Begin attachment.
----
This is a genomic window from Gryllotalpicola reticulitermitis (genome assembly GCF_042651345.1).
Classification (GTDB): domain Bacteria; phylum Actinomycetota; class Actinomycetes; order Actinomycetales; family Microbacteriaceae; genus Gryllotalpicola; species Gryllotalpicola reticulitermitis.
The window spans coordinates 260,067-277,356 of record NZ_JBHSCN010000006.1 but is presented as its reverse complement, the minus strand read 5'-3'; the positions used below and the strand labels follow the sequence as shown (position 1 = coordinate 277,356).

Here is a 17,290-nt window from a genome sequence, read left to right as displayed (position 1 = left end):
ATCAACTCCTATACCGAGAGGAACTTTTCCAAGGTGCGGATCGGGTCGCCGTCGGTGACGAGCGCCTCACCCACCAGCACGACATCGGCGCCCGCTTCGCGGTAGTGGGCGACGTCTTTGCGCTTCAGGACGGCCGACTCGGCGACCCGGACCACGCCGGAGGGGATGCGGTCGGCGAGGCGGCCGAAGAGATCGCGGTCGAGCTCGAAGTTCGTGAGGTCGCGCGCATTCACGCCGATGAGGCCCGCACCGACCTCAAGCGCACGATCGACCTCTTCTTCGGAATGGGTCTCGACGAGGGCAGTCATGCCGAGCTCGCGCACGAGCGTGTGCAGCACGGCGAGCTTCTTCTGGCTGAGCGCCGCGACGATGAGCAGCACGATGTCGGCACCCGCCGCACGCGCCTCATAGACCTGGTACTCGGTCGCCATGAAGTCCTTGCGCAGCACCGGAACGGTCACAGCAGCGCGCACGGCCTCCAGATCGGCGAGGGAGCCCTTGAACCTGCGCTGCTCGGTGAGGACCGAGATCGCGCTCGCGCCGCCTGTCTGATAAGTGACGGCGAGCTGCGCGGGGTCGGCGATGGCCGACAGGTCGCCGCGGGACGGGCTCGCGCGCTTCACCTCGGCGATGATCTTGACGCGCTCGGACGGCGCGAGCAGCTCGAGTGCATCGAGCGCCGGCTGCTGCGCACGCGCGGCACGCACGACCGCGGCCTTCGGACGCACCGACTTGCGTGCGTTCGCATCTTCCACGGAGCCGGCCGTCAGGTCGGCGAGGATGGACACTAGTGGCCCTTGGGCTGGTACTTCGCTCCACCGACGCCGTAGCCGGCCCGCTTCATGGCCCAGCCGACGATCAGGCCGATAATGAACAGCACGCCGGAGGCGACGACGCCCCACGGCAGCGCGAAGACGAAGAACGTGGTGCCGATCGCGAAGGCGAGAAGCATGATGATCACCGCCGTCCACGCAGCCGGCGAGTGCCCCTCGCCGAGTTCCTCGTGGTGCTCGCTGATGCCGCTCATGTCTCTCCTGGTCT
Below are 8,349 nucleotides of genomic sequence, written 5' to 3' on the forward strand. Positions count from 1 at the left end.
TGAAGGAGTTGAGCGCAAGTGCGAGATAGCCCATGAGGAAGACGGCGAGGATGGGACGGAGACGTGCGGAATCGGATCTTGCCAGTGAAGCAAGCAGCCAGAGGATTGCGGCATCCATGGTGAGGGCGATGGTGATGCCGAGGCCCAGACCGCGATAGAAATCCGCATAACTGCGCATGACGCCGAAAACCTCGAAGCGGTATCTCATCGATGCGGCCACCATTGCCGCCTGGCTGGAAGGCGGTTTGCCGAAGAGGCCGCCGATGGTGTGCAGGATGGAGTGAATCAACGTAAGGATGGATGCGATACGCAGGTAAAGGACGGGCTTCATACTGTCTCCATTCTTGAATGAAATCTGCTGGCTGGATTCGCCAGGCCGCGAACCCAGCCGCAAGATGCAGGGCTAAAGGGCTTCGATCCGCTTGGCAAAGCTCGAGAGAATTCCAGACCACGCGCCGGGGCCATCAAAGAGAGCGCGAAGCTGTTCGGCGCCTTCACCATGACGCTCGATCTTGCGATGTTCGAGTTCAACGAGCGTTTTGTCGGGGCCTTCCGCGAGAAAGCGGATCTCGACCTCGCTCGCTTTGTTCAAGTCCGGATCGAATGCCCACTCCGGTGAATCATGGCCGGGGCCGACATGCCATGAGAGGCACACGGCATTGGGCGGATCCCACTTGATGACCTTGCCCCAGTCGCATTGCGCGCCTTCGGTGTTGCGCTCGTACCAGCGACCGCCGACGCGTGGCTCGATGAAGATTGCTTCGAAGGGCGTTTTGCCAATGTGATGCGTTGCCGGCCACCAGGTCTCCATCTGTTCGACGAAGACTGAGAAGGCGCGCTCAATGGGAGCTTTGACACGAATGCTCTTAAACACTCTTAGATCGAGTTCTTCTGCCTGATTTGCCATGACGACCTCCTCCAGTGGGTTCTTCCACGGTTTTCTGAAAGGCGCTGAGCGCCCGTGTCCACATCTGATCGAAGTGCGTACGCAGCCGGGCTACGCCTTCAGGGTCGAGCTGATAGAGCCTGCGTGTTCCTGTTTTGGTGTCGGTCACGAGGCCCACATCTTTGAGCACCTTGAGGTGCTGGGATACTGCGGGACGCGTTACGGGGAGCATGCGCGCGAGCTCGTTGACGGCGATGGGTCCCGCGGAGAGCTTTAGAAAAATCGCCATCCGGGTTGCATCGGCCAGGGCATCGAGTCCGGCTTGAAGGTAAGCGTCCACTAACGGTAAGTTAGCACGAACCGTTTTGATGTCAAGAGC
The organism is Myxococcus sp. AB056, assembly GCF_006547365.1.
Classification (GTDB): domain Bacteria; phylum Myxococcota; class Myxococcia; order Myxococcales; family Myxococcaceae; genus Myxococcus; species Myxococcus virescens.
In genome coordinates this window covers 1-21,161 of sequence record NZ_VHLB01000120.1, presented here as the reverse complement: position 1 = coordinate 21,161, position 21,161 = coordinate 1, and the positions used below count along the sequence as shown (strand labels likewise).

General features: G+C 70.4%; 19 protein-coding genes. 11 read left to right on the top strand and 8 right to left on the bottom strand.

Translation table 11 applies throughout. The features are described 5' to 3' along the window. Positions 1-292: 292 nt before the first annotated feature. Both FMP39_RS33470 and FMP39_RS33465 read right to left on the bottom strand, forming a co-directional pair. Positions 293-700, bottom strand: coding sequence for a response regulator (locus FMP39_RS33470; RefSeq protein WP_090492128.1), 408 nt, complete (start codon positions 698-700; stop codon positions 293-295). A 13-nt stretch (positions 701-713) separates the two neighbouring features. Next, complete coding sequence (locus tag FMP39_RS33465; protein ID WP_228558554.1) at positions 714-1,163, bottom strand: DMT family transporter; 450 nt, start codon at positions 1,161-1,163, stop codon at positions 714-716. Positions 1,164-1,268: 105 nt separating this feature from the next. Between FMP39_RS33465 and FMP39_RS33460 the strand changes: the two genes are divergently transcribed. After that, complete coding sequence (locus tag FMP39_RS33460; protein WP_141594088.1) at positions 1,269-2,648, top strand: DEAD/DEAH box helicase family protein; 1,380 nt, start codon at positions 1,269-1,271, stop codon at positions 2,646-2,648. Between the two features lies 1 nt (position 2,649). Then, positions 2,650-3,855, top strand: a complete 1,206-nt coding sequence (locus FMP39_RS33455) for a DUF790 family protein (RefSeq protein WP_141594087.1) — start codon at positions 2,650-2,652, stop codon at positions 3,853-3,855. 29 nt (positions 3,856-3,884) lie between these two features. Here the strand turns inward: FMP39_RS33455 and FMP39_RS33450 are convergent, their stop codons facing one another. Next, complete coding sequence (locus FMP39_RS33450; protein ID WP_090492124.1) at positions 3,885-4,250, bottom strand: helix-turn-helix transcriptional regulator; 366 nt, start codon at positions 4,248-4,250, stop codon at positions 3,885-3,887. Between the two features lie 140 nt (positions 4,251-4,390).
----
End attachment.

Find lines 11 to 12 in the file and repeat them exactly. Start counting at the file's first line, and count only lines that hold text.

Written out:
General features: G+C 70.4%; 19 protein-coding genes. 11 read left to right on the top strand and 8 right to left on the bottom strand.

Translation table 11 applies throughout. The features are described 5' to 3' along the window. Positions 1-292: 292 nt before the first annotated feature. Both FMP39_RS33470 and FMP39_RS33465 read right to left on the bottom strand, forming a co-directional pair. Positions 293-700, bottom strand: coding sequence for a response regulator (locus FMP39_RS33470; RefSeq protein WP_090492128.1), 408 nt, complete (start codon positions 698-700; stop codon positions 293-295). A 13-nt stretch (positions 701-713) separates the two neighbouring features. Next, complete coding sequence (locus tag FMP39_RS33465; protein ID WP_228558554.1) at positions 714-1,163, bottom strand: DMT family transporter; 450 nt, start codon at positions 1,161-1,163, stop codon at positions 714-716. Positions 1,164-1,268: 105 nt separating this feature from the next. Between FMP39_RS33465 and FMP39_RS33460 the strand changes: the two genes are divergently transcribed. After that, complete coding sequence (locus tag FMP39_RS33460; protein WP_141594088.1) at positions 1,269-2,648, top strand: DEAD/DEAH box helicase family protein; 1,380 nt, start codon at positions 1,269-1,271, stop codon at positions 2,646-2,648. Between the two features lies 1 nt (position 2,649). Then, positions 2,650-3,855, top strand: a complete 1,206-nt coding sequence (locus FMP39_RS33455) for a DUF790 family protein (RefSeq protein WP_141594087.1) — start codon at positions 2,650-2,652, stop codon at positions 3,853-3,855. 29 nt (positions 3,856-3,884) lie between these two features. Here the strand turns inward: FMP39_RS33455 and FMP39_RS33450 are convergent, their stop codons facing one another. Next, complete coding sequence (locus FMP39_RS33450; protein ID WP_090492124.1) at positions 3,885-4,250, bottom strand: helix-turn-helix transcriptional regulator; 366 nt, start codon at positions 4,248-4,250, stop codon at positions 3,885-3,887. Between the two features lie 140 nt (positions 4,251-4,390).